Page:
A few years back (probably 20 or more) the textured Artex ceiling might have seemed like the epitome of class. It is long lasting and easy to paint over as many times as you like. However, in the cold light of the 21st century Artex is an absolute nightmare. When faced with even a few rooms of ceiling Artex, it can be enough to put someone off buying a property all together. So what is the best way to tackle it safely, quickly and inexpensively?
Artex is usually used to decorate ceilings and is a water based covering, given a textured finish with a special brush or roller technique. It was very popular throughout the 1950’s, 60’s and 70’s and unfortunately much of the Artex from this period may contain asbestos. If you think your Artex ceiling contains asbestos please see the lower paragraphs.
If you are happy that your Artex is not hazardous and you are able to remove the Artex yourself, a wallpaper steamer can be very effective. Even though it’s still quite hard work. Steam small areas at a time and use a scraper to ease the Artex off the walls. You need to take your time with this job as the heat can damage your walls if you hold the steamer in place for too long. This is a long job and not easy, but this is one of the best ways to remove Artex.
DIY stores also sell products designed for removing Artex. You simply paint them on, leave them for a while for the structure of the Artex to break down and once again scrape the Artex off.
If you don’t want the mess associated with the above methods then plastering over your existing Artex is the next best solution. Even for the average DIY plasterer this is a pretty easy job. The Artex will need to be sanded down to get rid of any particularly high points before the plastering begins. Then coat the walls with PVA to prevent the plaster from soaking into the wall or ceiling. The first layer of plaster will need to be thick enough to cover most of the existing surface and then add another layer or two until it is smooth. The great thing about plastering over Artex is that the surface is often quite rough allowing the plaster to adhere easily.
If you find all of this a little too laborious then a good strong thick wall paper over a lining paper may be enough to hide your Artex on certain walls. For ceilings a dropped ceiling of plasterboard might be an appropriate option to hide it away. For those with the problem of asbestos this might be your only option.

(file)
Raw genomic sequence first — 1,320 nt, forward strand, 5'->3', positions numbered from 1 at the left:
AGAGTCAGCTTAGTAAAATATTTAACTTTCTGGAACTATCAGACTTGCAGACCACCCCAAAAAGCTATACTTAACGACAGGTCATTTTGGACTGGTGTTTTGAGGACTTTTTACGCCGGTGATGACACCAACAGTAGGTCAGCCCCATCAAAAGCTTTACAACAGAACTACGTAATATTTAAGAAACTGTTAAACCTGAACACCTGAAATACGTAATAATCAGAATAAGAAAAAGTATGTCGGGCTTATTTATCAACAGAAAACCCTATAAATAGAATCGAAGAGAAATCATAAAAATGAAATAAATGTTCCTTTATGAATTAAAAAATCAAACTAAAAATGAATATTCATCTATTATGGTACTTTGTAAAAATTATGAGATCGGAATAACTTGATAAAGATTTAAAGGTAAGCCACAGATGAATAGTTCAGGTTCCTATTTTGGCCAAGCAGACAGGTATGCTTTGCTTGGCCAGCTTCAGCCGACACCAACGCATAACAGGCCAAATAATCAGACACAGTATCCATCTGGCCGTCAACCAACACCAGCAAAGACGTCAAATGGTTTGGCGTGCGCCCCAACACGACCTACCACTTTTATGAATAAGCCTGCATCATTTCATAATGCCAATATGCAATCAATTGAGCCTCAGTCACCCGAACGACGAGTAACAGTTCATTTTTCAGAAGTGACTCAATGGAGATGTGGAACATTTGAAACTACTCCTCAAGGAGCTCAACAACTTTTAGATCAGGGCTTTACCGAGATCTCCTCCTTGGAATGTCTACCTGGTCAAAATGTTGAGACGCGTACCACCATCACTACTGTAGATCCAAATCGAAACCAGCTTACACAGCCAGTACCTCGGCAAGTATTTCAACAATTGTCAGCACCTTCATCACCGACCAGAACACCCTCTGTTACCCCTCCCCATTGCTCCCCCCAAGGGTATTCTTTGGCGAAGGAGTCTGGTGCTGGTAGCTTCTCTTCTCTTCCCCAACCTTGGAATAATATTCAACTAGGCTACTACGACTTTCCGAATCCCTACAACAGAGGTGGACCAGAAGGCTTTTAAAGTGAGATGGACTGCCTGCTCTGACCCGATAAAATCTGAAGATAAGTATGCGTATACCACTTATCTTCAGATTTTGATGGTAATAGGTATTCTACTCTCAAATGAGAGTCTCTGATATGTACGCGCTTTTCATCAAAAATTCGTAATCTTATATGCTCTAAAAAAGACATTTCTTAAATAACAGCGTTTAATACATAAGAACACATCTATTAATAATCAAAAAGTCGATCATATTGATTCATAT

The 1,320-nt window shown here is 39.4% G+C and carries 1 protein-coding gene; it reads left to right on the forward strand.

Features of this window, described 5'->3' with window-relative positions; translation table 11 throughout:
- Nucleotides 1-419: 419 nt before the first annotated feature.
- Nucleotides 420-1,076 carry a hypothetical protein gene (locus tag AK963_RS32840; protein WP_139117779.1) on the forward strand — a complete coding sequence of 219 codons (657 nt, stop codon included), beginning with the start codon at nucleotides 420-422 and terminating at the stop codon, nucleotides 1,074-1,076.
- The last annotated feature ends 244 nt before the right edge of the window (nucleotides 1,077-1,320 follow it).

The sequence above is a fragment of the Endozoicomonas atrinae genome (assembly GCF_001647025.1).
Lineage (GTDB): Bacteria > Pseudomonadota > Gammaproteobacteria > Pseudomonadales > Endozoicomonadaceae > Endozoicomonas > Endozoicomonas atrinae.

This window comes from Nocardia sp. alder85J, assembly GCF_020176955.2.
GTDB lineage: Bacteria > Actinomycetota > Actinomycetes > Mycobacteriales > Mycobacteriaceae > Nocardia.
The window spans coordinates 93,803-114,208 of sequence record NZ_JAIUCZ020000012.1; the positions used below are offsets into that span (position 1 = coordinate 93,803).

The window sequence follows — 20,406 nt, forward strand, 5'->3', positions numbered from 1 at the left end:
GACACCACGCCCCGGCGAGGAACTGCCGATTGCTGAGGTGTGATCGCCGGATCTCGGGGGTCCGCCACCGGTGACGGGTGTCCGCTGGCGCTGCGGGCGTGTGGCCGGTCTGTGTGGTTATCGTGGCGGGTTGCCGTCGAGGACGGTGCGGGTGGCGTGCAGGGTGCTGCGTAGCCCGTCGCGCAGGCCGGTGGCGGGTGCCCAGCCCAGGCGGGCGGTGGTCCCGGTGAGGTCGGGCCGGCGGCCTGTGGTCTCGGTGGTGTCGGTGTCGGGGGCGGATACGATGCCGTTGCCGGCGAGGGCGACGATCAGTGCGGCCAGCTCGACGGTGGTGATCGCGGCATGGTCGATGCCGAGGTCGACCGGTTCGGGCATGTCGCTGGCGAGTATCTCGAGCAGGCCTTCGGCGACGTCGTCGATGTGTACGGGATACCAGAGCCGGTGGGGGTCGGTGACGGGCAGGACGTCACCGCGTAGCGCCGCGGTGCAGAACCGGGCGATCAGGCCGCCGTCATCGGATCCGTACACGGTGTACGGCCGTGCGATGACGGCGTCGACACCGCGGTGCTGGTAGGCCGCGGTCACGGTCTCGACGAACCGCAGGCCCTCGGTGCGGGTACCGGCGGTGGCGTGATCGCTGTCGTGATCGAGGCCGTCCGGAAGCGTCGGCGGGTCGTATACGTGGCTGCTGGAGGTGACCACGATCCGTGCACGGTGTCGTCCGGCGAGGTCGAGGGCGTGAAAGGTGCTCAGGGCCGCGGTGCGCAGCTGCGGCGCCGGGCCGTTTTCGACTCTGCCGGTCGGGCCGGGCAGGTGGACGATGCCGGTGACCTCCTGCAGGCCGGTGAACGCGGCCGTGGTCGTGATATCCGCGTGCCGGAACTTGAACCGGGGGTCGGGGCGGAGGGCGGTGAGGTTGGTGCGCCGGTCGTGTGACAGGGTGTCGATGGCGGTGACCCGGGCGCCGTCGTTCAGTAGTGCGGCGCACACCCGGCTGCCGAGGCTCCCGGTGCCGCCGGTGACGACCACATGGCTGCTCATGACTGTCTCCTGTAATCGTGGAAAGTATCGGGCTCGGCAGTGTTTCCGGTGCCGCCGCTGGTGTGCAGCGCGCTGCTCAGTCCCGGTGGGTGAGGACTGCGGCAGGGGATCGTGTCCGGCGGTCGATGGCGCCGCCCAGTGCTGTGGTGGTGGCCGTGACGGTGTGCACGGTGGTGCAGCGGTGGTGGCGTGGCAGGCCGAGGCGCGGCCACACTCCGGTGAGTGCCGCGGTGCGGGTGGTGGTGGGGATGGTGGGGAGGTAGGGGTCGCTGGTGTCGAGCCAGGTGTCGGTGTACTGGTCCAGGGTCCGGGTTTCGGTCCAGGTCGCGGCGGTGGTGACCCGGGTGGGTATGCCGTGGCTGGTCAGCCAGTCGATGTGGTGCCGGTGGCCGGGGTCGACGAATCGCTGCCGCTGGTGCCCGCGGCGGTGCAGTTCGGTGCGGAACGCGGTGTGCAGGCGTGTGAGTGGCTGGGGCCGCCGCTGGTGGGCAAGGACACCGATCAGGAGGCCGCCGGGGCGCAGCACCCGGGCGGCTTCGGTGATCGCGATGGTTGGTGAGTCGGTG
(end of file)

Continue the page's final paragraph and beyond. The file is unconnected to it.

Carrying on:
The dreaded A-word – ASBESTOS
In the past Artex has been known to contain Abestos. Artex is a water–based covering, usually used to decorate ceilings, and generally brought to a textured finish with the use of a brush or comb. Some older artex may contain asbestos and it is extremely unwise to sand down or scrape without seeking the advice of an asbestos specialist as this can potentially damage your health. Contact your local council for help with this.
Does my ceiling contain asbestos?
All Artex has been free of asbestos for around 20-30 years now, so the first step is to establish the age of your ceiling. As a rough guide anything after 1990 should not contain asbestos.
If you don’t know how old your artex ceiling it is, then you can get it tested. Tests cost around £30 per room and local companies will be able to test it for you.
How dangerous is it?
Work on any type of asbestos can be dangerous. However, work on textured coatings can be carried out by non-licensed workers who are appropriately trained. This work would generally not need to be notified. If the work is likely to cause significant break up and deterioration of the material such as large scale removal using steaming or gelling methods, then notification would be required.
Asbestos essentials includes a number of task sheets which will show you how to safely carry out non-licensed work on textured coatings.